The Scariest Story I Know

This story was published in August 2005, but I had to wait three months to tell anyone of it, because with the annual anthology Nemonymous, editor and publisher D.F. Lewis had created an intriguing philsophical experiment. All submissions to the project had to be made anonymously, so that the author’s reputation would not affect Lewis’ decision to accept or reject each story. Also, the writers would then have to agree to let their stories be published anonymously until some future time, so that the readers could also judge the stories on their own merits. Only once Lewis set us free, was I finally able mention this publication.

Interestingly, this story received some of my best reviews ever. One reviewer wrote:

“The Scariest Story I Know” is by far the real standout of Nemo 5, a masterpiece about life and death and the ambiguity of both, about loss and tragedy and the impossibility to discern between who’s alive and who’s not. An exquisite psychological study, the story discloses, however, the only sore point in the “nemonimousity,” namely that, ignoring the name of the author you can’t go out and buy everything he/she has published as you’d like to do after reading such a little gem.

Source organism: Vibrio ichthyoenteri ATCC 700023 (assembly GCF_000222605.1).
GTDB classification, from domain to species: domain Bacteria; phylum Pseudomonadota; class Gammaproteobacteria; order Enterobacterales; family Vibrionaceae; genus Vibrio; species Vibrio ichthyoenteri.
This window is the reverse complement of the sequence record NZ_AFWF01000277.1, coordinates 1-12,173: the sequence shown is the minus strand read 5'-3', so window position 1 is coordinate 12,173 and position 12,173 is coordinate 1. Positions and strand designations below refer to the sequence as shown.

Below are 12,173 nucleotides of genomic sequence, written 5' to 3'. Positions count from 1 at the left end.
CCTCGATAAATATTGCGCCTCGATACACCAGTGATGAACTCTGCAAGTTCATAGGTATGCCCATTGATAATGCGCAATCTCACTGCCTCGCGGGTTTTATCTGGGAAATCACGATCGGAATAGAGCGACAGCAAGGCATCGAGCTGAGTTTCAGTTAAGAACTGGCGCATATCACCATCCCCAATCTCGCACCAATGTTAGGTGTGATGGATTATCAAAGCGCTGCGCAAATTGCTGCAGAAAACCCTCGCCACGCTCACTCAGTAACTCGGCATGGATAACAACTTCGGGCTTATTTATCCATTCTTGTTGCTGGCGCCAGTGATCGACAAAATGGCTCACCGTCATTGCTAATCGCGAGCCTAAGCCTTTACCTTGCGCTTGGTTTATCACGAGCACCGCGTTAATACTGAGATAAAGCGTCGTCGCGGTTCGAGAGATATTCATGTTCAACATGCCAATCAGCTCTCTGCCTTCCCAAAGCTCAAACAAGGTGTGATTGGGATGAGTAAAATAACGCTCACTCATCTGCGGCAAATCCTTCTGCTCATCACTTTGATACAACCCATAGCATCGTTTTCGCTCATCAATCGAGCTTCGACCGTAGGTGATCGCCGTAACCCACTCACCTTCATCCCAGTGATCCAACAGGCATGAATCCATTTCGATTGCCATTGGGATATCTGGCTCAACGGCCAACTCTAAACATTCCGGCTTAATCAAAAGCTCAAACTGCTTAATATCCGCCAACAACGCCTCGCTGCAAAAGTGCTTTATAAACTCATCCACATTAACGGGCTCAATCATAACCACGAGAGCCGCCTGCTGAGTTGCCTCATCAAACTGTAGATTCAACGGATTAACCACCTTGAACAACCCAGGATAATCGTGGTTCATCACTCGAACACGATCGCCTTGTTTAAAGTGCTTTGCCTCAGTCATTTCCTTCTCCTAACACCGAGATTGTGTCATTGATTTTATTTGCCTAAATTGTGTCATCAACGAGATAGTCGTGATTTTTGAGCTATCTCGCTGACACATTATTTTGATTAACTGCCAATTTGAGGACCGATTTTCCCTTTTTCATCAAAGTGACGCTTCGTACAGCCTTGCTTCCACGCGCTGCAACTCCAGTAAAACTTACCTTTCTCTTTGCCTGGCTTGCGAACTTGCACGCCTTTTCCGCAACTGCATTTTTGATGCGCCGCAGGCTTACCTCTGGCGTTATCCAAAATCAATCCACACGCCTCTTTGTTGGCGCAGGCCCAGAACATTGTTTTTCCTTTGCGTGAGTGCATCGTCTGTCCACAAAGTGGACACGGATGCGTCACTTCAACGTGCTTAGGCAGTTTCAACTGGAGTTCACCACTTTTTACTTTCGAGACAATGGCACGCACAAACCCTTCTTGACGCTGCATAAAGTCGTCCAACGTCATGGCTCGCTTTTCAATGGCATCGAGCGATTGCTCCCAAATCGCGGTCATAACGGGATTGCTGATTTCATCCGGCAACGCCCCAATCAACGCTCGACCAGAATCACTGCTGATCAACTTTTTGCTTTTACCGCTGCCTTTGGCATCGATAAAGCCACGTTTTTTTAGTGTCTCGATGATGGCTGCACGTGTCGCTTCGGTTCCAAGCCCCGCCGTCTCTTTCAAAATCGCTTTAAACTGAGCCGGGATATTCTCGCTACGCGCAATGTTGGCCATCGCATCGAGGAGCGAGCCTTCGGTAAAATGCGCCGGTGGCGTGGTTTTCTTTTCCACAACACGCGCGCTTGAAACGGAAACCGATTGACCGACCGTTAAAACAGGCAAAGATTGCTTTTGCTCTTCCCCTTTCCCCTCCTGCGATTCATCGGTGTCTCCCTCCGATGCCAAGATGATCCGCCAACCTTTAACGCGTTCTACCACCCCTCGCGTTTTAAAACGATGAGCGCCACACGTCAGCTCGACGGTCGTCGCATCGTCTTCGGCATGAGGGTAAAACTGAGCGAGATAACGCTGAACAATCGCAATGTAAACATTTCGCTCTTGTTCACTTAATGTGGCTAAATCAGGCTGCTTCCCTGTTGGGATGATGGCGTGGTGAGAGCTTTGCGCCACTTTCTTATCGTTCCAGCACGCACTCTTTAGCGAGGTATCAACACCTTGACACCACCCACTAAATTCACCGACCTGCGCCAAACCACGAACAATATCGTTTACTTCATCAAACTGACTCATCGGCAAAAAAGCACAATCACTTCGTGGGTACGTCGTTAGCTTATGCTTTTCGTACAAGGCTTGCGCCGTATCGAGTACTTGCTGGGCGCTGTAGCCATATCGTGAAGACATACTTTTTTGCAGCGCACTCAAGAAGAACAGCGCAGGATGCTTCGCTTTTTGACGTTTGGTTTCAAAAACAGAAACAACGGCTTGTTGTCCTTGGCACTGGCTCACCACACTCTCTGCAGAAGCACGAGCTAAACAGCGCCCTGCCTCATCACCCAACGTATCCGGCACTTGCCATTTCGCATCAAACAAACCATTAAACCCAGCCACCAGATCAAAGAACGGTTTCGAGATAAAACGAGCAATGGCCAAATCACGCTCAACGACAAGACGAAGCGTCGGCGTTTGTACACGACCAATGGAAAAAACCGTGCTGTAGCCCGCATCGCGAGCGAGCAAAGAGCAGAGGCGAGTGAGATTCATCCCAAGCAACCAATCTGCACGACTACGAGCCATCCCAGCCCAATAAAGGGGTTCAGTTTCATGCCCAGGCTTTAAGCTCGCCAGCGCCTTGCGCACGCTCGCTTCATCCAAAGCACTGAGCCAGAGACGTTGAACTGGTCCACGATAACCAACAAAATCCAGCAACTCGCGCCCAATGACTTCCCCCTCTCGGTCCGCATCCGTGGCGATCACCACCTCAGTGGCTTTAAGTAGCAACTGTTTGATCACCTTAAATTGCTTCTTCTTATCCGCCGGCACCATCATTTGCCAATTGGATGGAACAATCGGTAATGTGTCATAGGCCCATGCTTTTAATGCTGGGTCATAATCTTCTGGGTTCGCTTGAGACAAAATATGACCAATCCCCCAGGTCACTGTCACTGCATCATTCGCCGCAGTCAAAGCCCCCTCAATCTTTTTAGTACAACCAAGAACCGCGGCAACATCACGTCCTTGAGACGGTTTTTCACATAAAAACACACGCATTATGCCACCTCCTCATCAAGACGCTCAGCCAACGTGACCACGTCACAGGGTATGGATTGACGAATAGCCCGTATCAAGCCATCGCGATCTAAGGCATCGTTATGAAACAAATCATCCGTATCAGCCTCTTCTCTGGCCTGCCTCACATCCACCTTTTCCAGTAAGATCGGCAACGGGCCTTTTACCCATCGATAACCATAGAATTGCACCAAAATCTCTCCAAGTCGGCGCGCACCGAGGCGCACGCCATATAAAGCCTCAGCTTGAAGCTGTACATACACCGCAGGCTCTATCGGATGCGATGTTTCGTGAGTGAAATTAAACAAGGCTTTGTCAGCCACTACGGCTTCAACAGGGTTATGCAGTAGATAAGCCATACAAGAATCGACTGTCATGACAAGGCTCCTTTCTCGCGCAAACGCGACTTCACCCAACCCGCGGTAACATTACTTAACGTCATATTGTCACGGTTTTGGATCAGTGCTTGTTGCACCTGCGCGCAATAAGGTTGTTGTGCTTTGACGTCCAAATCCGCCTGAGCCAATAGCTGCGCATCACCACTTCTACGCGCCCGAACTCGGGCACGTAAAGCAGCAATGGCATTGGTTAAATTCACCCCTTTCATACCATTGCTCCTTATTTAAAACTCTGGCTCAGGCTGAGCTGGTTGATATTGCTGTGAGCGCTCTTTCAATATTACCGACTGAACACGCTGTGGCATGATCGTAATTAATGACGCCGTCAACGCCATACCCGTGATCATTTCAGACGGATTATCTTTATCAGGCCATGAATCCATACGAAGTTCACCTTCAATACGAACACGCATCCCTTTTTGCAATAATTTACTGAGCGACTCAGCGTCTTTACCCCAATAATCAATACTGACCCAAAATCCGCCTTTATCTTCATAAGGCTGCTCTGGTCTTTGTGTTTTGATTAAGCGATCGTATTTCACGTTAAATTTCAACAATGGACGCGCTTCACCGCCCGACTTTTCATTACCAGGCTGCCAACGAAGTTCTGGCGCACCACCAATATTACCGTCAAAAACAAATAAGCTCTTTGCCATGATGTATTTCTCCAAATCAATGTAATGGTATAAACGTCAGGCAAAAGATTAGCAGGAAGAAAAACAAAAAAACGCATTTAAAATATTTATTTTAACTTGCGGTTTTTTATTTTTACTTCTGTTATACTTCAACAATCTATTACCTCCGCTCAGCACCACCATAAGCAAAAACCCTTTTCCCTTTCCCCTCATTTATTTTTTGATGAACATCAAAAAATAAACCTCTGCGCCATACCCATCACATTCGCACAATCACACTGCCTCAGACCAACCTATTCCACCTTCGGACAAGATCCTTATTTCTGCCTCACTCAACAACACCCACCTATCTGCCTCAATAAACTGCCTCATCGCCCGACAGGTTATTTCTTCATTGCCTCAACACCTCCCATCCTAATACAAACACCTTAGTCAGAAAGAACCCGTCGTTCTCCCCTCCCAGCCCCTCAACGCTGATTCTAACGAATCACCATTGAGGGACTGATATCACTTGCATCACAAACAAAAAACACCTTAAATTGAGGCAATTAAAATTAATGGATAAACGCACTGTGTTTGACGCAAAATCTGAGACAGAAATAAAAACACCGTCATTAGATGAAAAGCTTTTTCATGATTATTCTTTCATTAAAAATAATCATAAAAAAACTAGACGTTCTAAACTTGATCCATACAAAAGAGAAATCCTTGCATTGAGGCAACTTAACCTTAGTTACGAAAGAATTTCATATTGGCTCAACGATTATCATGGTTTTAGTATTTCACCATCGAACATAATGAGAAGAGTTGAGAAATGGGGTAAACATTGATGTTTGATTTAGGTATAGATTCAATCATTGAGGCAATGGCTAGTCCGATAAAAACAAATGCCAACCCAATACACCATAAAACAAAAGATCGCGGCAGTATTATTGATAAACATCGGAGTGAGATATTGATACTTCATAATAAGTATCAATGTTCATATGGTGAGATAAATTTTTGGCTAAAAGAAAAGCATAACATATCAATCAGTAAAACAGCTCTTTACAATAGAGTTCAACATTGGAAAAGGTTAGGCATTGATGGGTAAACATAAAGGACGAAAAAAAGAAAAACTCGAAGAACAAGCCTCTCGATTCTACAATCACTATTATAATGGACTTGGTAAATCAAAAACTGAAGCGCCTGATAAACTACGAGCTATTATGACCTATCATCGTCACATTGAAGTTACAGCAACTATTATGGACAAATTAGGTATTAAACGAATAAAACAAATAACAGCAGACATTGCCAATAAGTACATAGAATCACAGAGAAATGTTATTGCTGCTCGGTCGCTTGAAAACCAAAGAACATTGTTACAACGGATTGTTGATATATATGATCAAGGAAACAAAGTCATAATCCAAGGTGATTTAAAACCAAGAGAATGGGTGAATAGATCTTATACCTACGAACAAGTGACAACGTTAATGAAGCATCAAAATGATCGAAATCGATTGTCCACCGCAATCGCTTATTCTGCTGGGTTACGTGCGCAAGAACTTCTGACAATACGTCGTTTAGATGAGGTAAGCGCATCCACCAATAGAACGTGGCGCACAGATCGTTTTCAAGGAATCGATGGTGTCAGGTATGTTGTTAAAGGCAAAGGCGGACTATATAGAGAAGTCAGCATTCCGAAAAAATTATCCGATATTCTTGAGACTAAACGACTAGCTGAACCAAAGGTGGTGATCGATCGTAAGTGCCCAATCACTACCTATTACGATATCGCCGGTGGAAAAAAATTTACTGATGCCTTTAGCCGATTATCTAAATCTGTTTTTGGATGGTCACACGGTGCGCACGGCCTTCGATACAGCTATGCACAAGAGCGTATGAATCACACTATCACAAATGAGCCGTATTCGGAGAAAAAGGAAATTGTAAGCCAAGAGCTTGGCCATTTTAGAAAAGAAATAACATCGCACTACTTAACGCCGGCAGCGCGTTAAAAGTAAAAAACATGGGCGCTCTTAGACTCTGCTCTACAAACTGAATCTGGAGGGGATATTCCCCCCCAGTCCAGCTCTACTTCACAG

Yet another critic commented:

“The Scariest Story I Know” switches between different narrating strands: first person, third person, second person, third person and back to first, in a mirroring, symmetrical technique. This is a ghost story based on a family’s grief and the separation of two people, a father and son, from the third person, their wife and mother. But the story plays with the reader, allowing them to make one set of assumptions about who is dead, before revealing the truth. The strength of this story is that it is grounded in human emotions and relationships. It’s a quietly mature and sophisticated take on the supernatural.

And a third chimed in:

“The Scariest Story I Know” rivals the above tale for subtlety, but also adds ambiguity to the mix; a story of three members of the same family, though neither the reader—nor the protagonists themselves—know who has died, and who is living. Or maybe they’ve all died? This is wonderful piece of fiction, but it is annoying since I want to congratulate the author by name. …

Maybe I should publish all of my work anonymously!